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Diabetes And Colds

Diabetes And Colds

Diabetes And Colds

Colds can be miserable for many people, but with diabetes there's the added risk of blood sugar levels being affected. The body sends out hormones to fight the infection that's caused the cold. This can make it harder for you to use insulin effectively, and blood sugar levels may rise. Higher blood sugar in type 1 diabetes increases the risk of ketoacidosis, a build-up of too much acid in the blood that can be life-threatening. In type 2 diabetes, very high blood sugar can bring on a serious condition called diabetic coma. With a cold and diabetes you may be advised to check blood sugar levels more often than usual. Depending on how your diabetes is managed, medication or insulin doses may need to be adjusted. Talk to your diabetes care team if you have concerns, or are not sure how to adjust insulin or medication. Even though you may not feel like it, it is important to try to stick to regular meal patterns. Having smaller meals more often may help. If you really don't feel well enough to eat, soup may be recommended, or other higher-carb drinks, such as milk or fruit juice. It is important to keep drinking fluids with a cold. When it comes to over-the-counter cold remedies or painkillers, check the label or ask a pharmacist to see whether it can affect diabetes or its treatment. Continue reading >>

Keeping Your Blood Sugar Stable With The Common Cold

Keeping Your Blood Sugar Stable With The Common Cold

Editor’s Note: This article was originally written by patient expert Jackie Smith. The common cold has been uncommonly common for me in recent months. I typically get maybe one cold a year but this season, in spite of getting the flu and H1N1 shots, I succumbed to the onslaught of viruses hurled my way. I’m currently wrapping up the latest attack - congestion, sore throat, cough, overall tiredness - with a lingering throaty voice that makes me sound like a 30-year smoker or teen queen Miley Cyrus. When I’m sick I prefer to escape from the world, stay under covers, watch cartoons or Hammer horror films, eat gummy candy and drink Vitamin water. All these things I did do, but in the interest of becoming a more responsible type 2 diabetes patient I read up on what I SHOULD do. When you are sick, your body reacts by releasing hormones to fight infection. These hormones raise blood sugar levels and at the same time make it more difficult for insulin to lower blood sugar. As a result, when you are sick, it is harder to keep your blood sugar in your target range. Here are some guidelines to follow when you are ill: Check your blood sugar every four hours. Check your temperature regularly. Try to stick to your regular eating plan, even if you have no appetite. Try to eat as closely to your normal eating times as possible. Aim for 50 grams of carbohydrates every three to four hours. This will help keep your blood sugar levels stable. Make sure you are drinking liquids if you are unable to keep down solid food. Drink one cup of liquid every hour while you are awake to prevent dehydration. Aim for 50 grams of carbohydrate every three to four hours. This can include broth or bouillon, ½ cup regular soft drink (think Sprint or 7-up), ½ cup sports drink, weak tea. Other high-c Continue reading >>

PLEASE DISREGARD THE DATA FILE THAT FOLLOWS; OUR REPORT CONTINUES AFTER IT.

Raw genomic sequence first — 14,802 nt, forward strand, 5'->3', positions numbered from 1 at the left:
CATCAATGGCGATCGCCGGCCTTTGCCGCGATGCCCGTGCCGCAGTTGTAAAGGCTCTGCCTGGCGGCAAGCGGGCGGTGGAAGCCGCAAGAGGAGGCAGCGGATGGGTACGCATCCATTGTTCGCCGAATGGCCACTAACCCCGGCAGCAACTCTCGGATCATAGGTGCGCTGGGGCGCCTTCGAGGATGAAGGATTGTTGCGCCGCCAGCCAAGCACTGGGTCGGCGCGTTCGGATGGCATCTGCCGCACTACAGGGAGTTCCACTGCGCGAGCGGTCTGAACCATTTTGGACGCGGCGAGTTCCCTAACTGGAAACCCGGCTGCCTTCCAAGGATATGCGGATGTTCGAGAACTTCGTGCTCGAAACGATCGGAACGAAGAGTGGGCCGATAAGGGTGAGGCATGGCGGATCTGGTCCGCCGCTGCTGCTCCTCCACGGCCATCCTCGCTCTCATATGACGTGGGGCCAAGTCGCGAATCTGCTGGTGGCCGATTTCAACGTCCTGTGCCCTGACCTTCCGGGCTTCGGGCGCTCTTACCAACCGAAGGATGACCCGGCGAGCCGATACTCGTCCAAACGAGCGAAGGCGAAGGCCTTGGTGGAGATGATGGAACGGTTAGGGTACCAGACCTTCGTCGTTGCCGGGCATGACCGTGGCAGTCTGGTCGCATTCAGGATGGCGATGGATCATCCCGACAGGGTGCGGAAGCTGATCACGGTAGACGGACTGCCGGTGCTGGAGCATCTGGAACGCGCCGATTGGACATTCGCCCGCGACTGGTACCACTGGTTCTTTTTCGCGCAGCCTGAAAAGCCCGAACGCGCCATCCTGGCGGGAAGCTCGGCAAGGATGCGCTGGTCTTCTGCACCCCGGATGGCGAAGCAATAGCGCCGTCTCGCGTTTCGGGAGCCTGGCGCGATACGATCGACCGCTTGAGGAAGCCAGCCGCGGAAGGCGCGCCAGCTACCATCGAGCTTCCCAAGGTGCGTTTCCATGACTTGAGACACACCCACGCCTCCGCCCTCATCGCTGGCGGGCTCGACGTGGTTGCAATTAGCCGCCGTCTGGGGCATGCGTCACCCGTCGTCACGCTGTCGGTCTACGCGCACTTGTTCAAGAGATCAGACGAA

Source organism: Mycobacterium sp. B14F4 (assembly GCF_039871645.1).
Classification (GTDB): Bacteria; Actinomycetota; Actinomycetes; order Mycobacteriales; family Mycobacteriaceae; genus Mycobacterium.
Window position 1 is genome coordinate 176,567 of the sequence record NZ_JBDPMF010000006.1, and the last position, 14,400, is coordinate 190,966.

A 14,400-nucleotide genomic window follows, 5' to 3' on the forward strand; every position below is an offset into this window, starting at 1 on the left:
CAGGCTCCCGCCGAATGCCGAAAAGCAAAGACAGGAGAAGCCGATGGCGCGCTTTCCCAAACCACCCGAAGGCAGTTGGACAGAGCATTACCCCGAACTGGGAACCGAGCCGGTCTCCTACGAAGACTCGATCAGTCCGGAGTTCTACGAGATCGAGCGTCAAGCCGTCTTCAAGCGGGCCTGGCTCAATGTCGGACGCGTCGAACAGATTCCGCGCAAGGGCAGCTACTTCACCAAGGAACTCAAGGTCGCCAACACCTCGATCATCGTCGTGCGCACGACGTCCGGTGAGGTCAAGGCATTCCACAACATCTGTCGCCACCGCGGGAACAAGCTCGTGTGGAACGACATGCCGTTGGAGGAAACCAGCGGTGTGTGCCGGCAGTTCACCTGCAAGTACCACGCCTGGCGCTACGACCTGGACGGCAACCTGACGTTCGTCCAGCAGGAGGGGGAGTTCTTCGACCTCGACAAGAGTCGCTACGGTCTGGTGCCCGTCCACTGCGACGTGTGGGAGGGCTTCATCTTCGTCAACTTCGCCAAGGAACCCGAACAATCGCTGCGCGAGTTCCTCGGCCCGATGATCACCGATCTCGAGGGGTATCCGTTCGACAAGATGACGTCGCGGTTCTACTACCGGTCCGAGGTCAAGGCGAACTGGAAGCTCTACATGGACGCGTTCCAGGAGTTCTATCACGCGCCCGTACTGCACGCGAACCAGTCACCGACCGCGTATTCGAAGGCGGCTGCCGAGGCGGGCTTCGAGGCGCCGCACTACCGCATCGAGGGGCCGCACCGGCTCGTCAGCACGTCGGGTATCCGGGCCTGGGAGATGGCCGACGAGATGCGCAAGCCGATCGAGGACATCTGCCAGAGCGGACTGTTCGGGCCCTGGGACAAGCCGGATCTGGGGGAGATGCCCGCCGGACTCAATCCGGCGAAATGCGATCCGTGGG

Coughs, Colds And Diabetes

Coughs, Colds And Diabetes

Save for later For many people, the chilly month of January brings winter bugs. If you’re ill you may not feel like eating, but, if you've got diabetes, it’s really important to try to get adequate nutrition, particularly carbohydrate and fluids. Try these top tips for eating well when you're under the weather. Eating well Keep to your normal meal pattern if at all possible, but if this is too difficult, eat smaller meals, more frequently. You’ll find this easier than three larger meals, and it will also help to increase your appetite. If you’re off your food or can’t eat properly, you can replace your meals with carbohydrate-containing drinks such as soup, milk or fruit juice. Your dietitian may suggest high-energy supplement drinks between meals, too. Staying hydrated It’s important to drink plenty of sugar-free drinks, particularly water, and keep drinking as much as your can. If you’re being sick and can’t keep anything down, take regular sips of sugary drinks such as fruit juice, cola or lemonade, which can help to regulate your blood glucose levels. Keep taking your insulin and/or other diabetes medications even if you’re not eating, and speak to your healthcare team if you aren’t able to keep food and drinks down. Remember, your blood glucose level naturally goes up during illness and you need to keep it under control. Managing your health and your diabetes You may need to change your dose of insulin and/or other diabetes medications. If you check your blood glucose levels at home, you might have to do it more often when you are ill. Your results will help you and your healthcare professional to decide the changes you need to make to your medications. Contact your GP or a member of your diabetes healthcare team if you are concerned about anyth Continue reading >>